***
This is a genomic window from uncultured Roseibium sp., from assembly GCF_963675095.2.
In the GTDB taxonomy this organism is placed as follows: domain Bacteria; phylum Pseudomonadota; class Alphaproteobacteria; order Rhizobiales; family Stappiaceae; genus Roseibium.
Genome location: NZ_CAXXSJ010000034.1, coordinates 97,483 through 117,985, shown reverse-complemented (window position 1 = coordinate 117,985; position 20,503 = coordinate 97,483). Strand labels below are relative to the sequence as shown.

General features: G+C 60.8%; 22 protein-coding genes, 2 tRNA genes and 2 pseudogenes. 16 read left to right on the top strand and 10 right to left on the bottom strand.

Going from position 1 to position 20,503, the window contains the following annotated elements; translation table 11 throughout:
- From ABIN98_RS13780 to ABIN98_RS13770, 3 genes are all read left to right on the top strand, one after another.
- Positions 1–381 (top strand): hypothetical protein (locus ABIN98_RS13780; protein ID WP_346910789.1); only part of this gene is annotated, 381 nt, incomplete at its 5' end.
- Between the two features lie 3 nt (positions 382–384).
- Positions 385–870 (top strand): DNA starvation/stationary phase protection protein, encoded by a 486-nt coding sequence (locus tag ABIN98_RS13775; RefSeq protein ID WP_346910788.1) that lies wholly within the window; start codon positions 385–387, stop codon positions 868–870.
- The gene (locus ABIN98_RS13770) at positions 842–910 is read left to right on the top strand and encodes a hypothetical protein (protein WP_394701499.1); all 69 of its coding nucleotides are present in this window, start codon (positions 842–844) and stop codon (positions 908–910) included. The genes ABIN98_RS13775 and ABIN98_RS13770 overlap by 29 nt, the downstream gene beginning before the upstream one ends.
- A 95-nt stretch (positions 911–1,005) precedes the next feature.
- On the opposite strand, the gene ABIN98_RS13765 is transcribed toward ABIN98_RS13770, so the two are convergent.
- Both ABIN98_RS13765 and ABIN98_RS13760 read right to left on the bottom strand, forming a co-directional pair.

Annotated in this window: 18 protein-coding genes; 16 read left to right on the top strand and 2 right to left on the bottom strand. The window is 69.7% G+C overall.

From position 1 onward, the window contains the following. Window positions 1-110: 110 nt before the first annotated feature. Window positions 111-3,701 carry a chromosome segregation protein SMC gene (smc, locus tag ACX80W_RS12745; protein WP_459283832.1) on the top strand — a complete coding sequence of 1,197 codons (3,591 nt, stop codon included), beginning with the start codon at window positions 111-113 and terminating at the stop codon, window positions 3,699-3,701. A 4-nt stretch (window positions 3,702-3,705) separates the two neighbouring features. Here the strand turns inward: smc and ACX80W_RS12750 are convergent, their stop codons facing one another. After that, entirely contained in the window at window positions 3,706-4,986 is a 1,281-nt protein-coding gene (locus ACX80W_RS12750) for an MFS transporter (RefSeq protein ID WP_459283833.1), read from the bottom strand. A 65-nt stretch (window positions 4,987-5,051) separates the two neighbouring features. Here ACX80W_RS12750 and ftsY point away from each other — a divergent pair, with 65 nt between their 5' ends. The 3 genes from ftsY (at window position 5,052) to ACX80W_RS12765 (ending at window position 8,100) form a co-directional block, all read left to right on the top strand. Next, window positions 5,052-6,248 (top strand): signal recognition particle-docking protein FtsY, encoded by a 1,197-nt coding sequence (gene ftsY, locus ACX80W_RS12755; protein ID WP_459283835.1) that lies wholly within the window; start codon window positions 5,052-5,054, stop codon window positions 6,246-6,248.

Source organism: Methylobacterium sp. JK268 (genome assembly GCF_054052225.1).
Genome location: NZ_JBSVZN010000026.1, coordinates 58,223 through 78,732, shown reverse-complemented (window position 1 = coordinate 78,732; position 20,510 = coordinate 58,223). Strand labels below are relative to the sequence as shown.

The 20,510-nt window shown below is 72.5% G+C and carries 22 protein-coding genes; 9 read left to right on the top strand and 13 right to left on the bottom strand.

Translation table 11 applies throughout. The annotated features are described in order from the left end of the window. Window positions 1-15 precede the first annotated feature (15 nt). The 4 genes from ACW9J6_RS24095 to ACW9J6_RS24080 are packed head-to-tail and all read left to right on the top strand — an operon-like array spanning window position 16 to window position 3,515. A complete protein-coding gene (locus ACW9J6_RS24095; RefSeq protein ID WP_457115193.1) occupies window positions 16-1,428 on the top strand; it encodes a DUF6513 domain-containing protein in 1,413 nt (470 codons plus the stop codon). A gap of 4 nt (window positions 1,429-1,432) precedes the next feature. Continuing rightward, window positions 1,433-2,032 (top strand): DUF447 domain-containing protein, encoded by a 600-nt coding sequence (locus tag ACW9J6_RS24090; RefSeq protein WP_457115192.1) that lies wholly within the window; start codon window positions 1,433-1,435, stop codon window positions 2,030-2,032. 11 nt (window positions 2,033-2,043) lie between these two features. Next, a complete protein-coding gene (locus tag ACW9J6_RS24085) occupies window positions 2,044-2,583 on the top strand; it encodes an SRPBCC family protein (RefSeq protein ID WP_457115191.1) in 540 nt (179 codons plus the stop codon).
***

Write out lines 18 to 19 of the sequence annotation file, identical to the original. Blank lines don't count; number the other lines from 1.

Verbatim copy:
The 20,510-nt window shown below is 72.5% G+C and carries 22 protein-coding genes; 9 read left to right on the top strand and 13 right to left on the bottom strand.

Translation table 11 applies throughout. The annotated features are described in order from the left end of the window. Window positions 1-15 precede the first annotated feature (15 nt). The 4 genes from ACW9J6_RS24095 to ACW9J6_RS24080 are packed head-to-tail and all read left to right on the top strand — an operon-like array spanning window position 16 to window position 3,515. A complete protein-coding gene (locus ACW9J6_RS24095; RefSeq protein ID WP_457115193.1) occupies window positions 16-1,428 on the top strand; it encodes a DUF6513 domain-containing protein in 1,413 nt (470 codons plus the stop codon). A gap of 4 nt (window positions 1,429-1,432) precedes the next feature. Continuing rightward, window positions 1,433-2,032 (top strand): DUF447 domain-containing protein, encoded by a 600-nt coding sequence (locus tag ACW9J6_RS24090; RefSeq protein WP_457115192.1) that lies wholly within the window; start codon window positions 1,433-1,435, stop codon window positions 2,030-2,032. 11 nt (window positions 2,033-2,043) lie between these two features. Next, a complete protein-coding gene (locus tag ACW9J6_RS24085) occupies window positions 2,044-2,583 on the top strand; it encodes an SRPBCC family protein (RefSeq protein ID WP_457115191.1) in 540 nt (179 codons plus the stop codon).